Matira Magazin Wildlife

The consequences of the vulture’s death

Every summer, 500.000 wildebeests die in the Maasai Mara and the vultures remove their carcasses. But what happens when the “caretakers” of the savannah die out? If their nature is endangered by human intervention in the sensitive ecosystem? Ben Solomon reported the New York Times (video) in a 30-year study on the decline of the African vulture. It now turned out that their population has fallen by a frightening 62 percent. The reasons for this are varied.

The vultures do not only eliminate the remains of deceased animals, they are also signaling devices and signposts for animal protectionists, because when an animal dies, it only takes a few minutes for the vultures to start to circling over the dead body.

When it comes to elephants and lions, help is quickly in sight, but for the vultures the local authorities have no open ear. Anthony Ole Tira, co-owner of the Matira Bush Camp, stands at the river of the Mara River and points to an area covered by carrion. A week earlier, 900.000 wildebeests crossed the river, trampling thousands of animals to death. That is normal. The rotting remains of the dead animals, a week later, are not. “Ten years ago the carcasses had now been removed by the vultures,” says Antony. “There are many places along the Mara River, which are not as clean as they once were – because there are no longer enough vultures.” A village oldest Maasai reports that the government used poison against the spread of wild dogs two decades ago. In the following years the locals observed the decline of the vulture population for the first time. “Now we are worried that they will not come back,” he says. When the vultures continue to die, the idyllic “Maasai Mara” becomes a stinking pit, adds Antony Tira.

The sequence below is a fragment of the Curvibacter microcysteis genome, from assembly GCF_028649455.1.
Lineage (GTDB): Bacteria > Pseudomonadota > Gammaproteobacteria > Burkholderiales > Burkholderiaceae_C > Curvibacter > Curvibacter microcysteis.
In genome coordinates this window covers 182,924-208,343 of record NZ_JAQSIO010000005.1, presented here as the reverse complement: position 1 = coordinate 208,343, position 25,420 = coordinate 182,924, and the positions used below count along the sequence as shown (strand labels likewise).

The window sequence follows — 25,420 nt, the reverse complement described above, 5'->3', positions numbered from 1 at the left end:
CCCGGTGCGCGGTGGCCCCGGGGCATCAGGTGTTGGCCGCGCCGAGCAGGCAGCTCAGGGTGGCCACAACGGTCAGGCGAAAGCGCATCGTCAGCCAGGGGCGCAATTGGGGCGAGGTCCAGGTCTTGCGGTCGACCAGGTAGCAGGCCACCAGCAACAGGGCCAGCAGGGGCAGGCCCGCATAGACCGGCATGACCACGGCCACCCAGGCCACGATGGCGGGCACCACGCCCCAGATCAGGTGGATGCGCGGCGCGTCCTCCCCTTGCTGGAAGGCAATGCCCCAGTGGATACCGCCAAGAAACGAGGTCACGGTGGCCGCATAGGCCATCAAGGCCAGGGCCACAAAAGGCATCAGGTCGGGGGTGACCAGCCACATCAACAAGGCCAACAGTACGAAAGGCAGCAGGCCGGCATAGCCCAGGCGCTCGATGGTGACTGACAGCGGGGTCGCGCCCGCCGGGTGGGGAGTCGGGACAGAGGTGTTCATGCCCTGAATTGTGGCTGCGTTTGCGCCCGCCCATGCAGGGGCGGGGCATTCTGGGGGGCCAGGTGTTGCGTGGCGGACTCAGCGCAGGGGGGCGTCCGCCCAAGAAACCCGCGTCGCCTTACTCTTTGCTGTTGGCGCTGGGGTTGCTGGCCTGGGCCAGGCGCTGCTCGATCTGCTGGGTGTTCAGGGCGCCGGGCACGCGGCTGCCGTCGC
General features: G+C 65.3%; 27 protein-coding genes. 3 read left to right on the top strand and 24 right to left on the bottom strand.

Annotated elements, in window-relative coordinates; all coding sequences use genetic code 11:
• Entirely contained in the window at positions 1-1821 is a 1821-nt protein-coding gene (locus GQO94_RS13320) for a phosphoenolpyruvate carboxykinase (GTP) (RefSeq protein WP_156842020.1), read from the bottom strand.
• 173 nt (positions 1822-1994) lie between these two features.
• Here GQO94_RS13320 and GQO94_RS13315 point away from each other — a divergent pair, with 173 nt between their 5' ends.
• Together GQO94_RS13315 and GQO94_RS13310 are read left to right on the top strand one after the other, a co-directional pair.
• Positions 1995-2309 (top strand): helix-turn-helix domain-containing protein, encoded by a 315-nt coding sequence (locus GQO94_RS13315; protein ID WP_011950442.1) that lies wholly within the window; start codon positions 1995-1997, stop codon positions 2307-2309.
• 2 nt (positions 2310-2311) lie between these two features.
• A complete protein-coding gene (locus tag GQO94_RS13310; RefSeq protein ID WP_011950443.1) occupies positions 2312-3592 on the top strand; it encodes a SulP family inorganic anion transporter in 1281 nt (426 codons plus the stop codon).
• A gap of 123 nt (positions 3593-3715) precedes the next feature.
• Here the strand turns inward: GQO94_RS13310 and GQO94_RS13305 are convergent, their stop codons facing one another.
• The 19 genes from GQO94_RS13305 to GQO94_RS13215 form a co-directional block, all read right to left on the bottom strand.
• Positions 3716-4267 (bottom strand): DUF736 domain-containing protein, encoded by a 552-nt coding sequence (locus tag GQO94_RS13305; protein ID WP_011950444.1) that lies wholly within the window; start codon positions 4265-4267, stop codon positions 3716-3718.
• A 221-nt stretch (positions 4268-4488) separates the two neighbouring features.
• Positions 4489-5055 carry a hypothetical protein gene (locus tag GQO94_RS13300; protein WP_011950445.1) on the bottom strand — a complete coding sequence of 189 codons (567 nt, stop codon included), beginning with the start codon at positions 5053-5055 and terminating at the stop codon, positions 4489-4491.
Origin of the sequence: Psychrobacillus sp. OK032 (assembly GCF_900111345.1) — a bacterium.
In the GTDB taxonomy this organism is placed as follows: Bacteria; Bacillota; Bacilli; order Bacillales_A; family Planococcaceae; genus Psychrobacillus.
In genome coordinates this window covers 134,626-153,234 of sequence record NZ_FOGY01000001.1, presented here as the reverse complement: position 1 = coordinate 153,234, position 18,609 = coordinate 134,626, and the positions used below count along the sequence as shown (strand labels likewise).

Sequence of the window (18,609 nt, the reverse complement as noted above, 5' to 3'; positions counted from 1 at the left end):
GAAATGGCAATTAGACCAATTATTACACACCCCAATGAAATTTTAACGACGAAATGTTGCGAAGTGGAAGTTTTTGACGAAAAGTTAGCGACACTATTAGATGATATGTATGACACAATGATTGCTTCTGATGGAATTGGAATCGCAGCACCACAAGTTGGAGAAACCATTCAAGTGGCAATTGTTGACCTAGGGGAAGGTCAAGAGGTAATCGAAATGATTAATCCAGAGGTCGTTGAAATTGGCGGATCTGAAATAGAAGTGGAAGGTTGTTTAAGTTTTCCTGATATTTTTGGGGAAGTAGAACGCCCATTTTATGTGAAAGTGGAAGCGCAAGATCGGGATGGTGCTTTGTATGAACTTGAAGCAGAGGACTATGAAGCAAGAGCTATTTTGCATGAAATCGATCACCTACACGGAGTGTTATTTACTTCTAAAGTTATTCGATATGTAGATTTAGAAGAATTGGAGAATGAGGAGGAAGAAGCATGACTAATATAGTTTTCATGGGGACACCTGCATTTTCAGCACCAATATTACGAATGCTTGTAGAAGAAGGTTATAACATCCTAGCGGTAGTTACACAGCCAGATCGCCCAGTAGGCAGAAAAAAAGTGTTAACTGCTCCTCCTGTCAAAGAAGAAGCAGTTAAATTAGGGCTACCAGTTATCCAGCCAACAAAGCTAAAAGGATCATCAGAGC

The Matira Bushcamp has been working for the endangered vulture for several years. Monika Braun, also co-owner of the camp, said: “We have been supporting the research of the “Peregrine Fund” since 2010 and help to understand the problems on the ground. In addition, we have helped the team of researchers to implement an extensive program to preserve the animals. Also, the enlightenment of the locals is part of the program, so that people can understand the important role of the vulture in the conservation of the ecosystem.”

 

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